Time Travel Debugging in Svelte with DeLorean

Why Svelte?

Svelte is a front-end JavaScript framework-like compiler that approaches conditional rendering differently than the most common frameworks today. Where React gains its advantage over full-page refreshes from its virtual DOM, Svelte does away with the virtual DOM altogether by dividing the actual DOM into small, updatable fragments. This means that there is no diffing algorithm between the real DOM and the virtual — any changing variables that Svelte is watching simply cause their corresponding DOM fragments to re-render. These updates are so surgical that the net effect is more performant than using a virtual DOM without the overhead code of a virtual DOM library and its diffing algorithm.

Svelte also natively offers more flexibility and fewer opinions for state management than most front-end frameworks. It allows developers to update and pass stateful variables as props, save state in a central subscribable store, and to change stateful variables from within child components, without passing down a method to set state. This combination of two-way data flow, central storage, and top-down data-flow paradigms can get very confusing without imposing guardrails.

Svelte + DeLorean = ❤

Why DeLorean?


Application state changes display

As you make changes to your app, each component’s state at the time of the state change is stored in a snapshot and cached. These snapshots are then displayed in the Dev Tools panel, and also allow for the next feature:

Time-travel through snapshots

Create new timelines

How to Install DeLorean

Then navigate to Chrome’s extensions page. Ensure you are in developer mode by clicking the ‘Developer Mode’ switch in the top-right corner of the page. Click on ‘Load Unpacked’, and select the chrome_extension folder downloaded earlier. Open up your Dev Tools panel, and check to make sure DeLorean is available in the dropdown menu of the navbar as a panel!

How to Use DeLorean

Click Connect

Make some state changes, then click the state buttons

Changing state after clicking on a previous state button will lead to the creation of a new memory stack. This erases the old changes made to your application’s state and allows you to explore a different sequence of state changes on your application, without needing to refresh or restart your application.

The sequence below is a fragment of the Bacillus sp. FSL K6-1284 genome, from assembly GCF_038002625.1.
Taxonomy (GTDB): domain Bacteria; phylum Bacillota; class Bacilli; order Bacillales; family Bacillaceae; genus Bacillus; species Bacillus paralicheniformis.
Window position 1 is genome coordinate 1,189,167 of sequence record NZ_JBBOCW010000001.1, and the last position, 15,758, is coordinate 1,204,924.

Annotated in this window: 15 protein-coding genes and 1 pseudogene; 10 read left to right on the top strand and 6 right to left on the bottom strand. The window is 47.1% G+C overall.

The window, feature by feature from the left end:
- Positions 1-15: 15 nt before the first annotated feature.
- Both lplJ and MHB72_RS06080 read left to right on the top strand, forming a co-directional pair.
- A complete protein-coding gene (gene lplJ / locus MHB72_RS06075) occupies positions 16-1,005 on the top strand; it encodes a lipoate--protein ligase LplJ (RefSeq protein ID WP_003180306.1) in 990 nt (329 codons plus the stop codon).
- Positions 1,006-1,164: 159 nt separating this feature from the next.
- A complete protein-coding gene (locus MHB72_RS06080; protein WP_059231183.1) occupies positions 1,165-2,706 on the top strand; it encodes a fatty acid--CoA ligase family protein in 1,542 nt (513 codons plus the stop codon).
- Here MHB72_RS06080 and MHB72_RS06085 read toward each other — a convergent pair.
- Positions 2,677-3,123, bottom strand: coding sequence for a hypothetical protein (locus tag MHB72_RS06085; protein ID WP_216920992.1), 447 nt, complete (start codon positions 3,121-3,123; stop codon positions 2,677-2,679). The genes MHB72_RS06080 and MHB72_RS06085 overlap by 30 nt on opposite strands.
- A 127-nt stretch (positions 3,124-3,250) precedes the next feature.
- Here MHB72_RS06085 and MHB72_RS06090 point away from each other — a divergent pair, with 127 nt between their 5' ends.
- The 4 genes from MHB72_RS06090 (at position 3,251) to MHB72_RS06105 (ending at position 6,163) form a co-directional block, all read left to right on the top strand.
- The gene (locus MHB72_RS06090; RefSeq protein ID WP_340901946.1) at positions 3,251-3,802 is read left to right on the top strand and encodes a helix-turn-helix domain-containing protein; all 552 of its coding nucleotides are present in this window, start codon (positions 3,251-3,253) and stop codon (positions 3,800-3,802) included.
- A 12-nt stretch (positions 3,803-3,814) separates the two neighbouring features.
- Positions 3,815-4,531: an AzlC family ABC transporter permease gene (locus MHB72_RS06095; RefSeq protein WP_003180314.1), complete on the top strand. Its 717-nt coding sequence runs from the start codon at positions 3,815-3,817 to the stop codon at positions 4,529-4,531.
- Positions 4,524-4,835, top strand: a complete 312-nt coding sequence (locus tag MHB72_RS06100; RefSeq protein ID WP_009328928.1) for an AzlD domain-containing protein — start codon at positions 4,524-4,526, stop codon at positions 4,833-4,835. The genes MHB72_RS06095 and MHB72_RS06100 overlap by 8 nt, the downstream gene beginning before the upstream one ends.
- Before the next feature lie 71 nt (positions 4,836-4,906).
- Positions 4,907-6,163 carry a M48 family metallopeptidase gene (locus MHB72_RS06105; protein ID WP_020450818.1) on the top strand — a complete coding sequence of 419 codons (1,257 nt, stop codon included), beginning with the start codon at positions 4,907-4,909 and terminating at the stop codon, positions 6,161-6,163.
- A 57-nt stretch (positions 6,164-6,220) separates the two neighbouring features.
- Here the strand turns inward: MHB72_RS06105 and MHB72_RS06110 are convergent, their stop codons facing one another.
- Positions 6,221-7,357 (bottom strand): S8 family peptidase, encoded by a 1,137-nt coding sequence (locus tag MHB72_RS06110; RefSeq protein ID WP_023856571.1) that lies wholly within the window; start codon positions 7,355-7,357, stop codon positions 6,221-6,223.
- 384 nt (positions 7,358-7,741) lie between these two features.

Second, you must run your app on a localhost port. DeLorean’s permissions are scoped to only allow access to these ports.

Third, your Svelte application must be appended to the DOM via an element with the id “root”. This is how DeLorean discovers and interacts with your Svelte application.

Bright Future

We envision a DeLorean app with more interactivity within the dev tool panel. Beyond clicking state buttons to see different moments in your app’s history, we’d like users to be able to seamlessly glide between states with a drag-and-drop slider. Eventually, as users travel back in time and make state changes, DeLorean should also allow for branching timelines to compare and contrast state changes at crucial decision points. And users should be able to ignore state updates to variables they don’t want to track — things like scroll height, or ticks from a repetitive source.

As far as the setup experience goes, we’d like to make getting started with DeLorean even simpler. Removing the need to append the Svelte app to the DOM via a specific element id is a high priority for us.

How to Contribute


For more info, check out our website!

Get in touch with the DeLorean team:

Aram KrakirianGitHub | LinkedIn

Trevor LeungGitHub | LinkedIn

Erick MaeseGitHub | LinkedIn

Sam VanTasselGitHub | LinkedIn



Los Angeles software engineer / egg eater / hummingbird watcher

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Sam VanTassel

Los Angeles software engineer / egg eater / hummingbird watcher